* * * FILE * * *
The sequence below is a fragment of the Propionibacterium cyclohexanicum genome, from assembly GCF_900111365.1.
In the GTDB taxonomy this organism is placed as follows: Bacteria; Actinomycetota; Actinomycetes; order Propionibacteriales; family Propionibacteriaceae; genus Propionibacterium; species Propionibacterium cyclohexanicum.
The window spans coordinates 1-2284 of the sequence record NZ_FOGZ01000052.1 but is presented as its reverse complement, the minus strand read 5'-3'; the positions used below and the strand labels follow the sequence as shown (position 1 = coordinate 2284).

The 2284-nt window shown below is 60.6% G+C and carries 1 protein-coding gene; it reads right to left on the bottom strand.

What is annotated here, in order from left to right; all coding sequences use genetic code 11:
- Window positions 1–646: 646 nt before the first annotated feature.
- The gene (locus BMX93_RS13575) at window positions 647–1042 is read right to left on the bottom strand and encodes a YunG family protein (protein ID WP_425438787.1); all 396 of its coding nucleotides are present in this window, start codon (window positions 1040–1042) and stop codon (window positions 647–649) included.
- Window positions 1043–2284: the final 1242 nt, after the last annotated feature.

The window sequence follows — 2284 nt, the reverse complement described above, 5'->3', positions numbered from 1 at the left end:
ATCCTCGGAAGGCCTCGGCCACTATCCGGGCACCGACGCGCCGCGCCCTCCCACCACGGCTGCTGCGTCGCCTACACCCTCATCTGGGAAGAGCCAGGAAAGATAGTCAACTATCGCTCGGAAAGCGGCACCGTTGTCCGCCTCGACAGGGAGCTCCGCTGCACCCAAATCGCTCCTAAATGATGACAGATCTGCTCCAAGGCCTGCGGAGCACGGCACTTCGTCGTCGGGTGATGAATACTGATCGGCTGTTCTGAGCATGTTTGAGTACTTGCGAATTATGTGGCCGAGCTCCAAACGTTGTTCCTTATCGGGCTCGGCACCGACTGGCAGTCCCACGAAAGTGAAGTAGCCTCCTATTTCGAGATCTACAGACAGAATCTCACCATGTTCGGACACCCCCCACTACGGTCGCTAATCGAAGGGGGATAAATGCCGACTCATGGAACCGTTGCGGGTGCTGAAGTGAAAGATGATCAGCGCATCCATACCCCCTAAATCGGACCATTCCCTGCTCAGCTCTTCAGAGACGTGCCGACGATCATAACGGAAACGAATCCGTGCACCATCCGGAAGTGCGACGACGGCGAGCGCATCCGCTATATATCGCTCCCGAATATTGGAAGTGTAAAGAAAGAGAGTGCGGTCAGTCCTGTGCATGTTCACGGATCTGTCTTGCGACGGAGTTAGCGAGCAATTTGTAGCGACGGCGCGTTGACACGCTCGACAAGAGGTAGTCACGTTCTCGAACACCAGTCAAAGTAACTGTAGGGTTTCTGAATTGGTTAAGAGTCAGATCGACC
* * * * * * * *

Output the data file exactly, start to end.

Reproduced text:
The sequence below is a fragment of the Propionibacterium cyclohexanicum genome, from assembly GCF_900111365.1.
In the GTDB taxonomy this organism is placed as follows: Bacteria; Actinomycetota; Actinomycetes; order Propionibacteriales; family Propionibacteriaceae; genus Propionibacterium; species Propionibacterium cyclohexanicum.
The window spans coordinates 1-2284 of the sequence record NZ_FOGZ01000052.1 but is presented as its reverse complement, the minus strand read 5'-3'; the positions used below and the strand labels follow the sequence as shown (position 1 = coordinate 2284).

The 2284-nt window shown below is 60.6% G+C and carries 1 protein-coding gene; it reads right to left on the bottom strand.

What is annotated here, in order from left to right; all coding sequences use genetic code 11:
- Window positions 1–646: 646 nt before the first annotated feature.
- The gene (locus BMX93_RS13575) at window positions 647–1042 is read right to left on the bottom strand and encodes a YunG family protein (protein ID WP_425438787.1); all 396 of its coding nucleotides are present in this window, start codon (window positions 1040–1042) and stop codon (window positions 647–649) included.
- Window positions 1043–2284: the final 1242 nt, after the last annotated feature.

The window sequence follows — 2284 nt, the reverse complement described above, 5'->3', positions numbered from 1 at the left end:
ATCCTCGGAAGGCCTCGGCCACTATCCGGGCACCGACGCGCCGCGCCCTCCCACCACGGCTGCTGCGTCGCCTACACCCTCATCTGGGAAGAGCCAGGAAAGATAGTCAACTATCGCTCGGAAAGCGGCACCGTTGTCCGCCTCGACAGGGAGCTCCGCTGCACCCAAATCGCTCCTAAATGATGACAGATCTGCTCCAAGGCCTGCGGAGCACGGCACTTCGTCGTCGGGTGATGAATACTGATCGGCTGTTCTGAGCATGTTTGAGTACTTGCGAATTATGTGGCCGAGCTCCAAACGTTGTTCCTTATCGGGCTCGGCACCGACTGGCAGTCCCACGAAAGTGAAGTAGCCTCCTATTTCGAGATCTACAGACAGAATCTCACCATGTTCGGACACCCCCCACTACGGTCGCTAATCGAAGGGGGATAAATGCCGACTCATGGAACCGTTGCGGGTGCTGAAGTGAAAGATGATCAGCGCATCCATACCCCCTAAATCGGACCATTCCCTGCTCAGCTCTTCAGAGACGTGCCGACGATCATAACGGAAACGAATCCGTGCACCATCCGGAAGTGCGACGACGGCGAGCGCATCCGCTATATATCGCTCCCGAATATTGGAAGTGTAAAGAAAGAGAGTGCGGTCAGTCCTGTGCATGTTCACGGATCTGTCTTGCGACGGAGTTAGCGAGCAATTTGTAGCGACGGCGCGTTGACACGCTCGACAAGAGGTAGTCACGTTCTCGAACACCAGTCAAAGTAACTGTAGGGTTTCTGAATTGGTTAAGAGTCAGATCGACC